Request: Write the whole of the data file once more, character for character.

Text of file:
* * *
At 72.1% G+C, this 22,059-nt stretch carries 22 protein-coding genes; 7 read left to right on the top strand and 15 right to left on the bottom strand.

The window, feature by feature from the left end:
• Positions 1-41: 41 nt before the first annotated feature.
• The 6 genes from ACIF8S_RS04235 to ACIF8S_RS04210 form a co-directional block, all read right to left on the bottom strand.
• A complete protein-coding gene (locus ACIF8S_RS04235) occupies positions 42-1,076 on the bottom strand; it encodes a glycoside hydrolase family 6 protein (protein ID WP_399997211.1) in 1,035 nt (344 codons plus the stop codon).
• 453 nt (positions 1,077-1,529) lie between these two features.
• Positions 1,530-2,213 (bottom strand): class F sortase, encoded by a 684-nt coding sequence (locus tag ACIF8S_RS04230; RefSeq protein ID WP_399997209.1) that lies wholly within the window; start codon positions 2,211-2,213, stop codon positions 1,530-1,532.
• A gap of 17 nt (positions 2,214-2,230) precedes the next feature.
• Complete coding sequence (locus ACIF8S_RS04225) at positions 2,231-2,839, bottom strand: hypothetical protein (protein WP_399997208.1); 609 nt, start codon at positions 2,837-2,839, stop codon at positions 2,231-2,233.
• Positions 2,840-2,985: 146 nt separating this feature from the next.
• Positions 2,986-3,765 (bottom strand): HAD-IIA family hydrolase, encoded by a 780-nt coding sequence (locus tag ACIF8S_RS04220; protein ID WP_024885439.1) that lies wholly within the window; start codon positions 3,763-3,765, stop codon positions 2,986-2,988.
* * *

At 72.1% G+C, this 22,059-nt stretch carries 22 protein-coding genes; 7 read left to right on the top strand and 15 right to left on the bottom strand.

The window, feature by feature from the left end:
• Positions 1-41: 41 nt before the first annotated feature.
• The 6 genes from ACIF8S_RS04235 to ACIF8S_RS04210 form a co-directional block, all read right to left on the bottom strand.
• A complete protein-coding gene (locus ACIF8S_RS04235) occupies positions 42-1,076 on the bottom strand; it encodes a glycoside hydrolase family 6 protein (protein ID WP_399997211.1) in 1,035 nt (344 codons plus the stop codon).
• 453 nt (positions 1,077-1,529) lie between these two features.
• Positions 1,530-2,213 (bottom strand): class F sortase, encoded by a 684-nt coding sequence (locus tag ACIF8S_RS04230; RefSeq protein ID WP_399997209.1) that lies wholly within the window; start codon positions 2,211-2,213, stop codon positions 1,530-1,532.
• A gap of 17 nt (positions 2,214-2,230) precedes the next feature.
• Complete coding sequence (locus ACIF8S_RS04225) at positions 2,231-2,839, bottom strand: hypothetical protein (protein WP_399997208.1); 609 nt, start codon at positions 2,837-2,839, stop codon at positions 2,231-2,233.
• Positions 2,840-2,985: 146 nt separating this feature from the next.
• Positions 2,986-3,765 (bottom strand): HAD-IIA family hydrolase, encoded by a 780-nt coding sequence (locus tag ACIF8S_RS04220; protein ID WP_024885439.1) that lies wholly within the window; start codon positions 3,763-3,765, stop codon positions 2,986-2,988.